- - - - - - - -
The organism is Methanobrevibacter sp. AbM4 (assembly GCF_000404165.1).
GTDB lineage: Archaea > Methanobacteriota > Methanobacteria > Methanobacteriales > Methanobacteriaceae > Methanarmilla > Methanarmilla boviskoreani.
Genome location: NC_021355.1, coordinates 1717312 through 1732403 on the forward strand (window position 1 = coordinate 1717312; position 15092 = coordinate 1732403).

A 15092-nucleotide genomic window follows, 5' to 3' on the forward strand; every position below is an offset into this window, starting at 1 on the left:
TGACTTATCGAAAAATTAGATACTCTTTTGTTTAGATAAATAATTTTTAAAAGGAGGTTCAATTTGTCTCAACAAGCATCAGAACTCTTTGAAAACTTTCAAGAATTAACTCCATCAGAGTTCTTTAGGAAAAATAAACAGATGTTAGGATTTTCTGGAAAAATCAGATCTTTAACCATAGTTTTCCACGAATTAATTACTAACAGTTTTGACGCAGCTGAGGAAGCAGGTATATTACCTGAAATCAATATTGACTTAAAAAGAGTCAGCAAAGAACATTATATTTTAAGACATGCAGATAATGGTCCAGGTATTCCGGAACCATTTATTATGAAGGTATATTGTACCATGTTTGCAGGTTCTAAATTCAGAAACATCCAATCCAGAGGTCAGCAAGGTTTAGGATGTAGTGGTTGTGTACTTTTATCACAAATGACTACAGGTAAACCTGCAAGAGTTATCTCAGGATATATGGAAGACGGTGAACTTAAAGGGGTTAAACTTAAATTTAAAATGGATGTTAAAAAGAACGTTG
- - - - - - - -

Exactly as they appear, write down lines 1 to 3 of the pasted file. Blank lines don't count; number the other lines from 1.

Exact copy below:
The organism is Methanobrevibacter sp. AbM4 (assembly GCF_000404165.1).
GTDB lineage: Archaea > Methanobacteriota > Methanobacteria > Methanobacteriales > Methanobacteriaceae > Methanarmilla > Methanarmilla boviskoreani.
Genome location: NC_021355.1, coordinates 1717312 through 1732403 on the forward strand (window position 1 = coordinate 1717312; position 15092 = coordinate 1732403).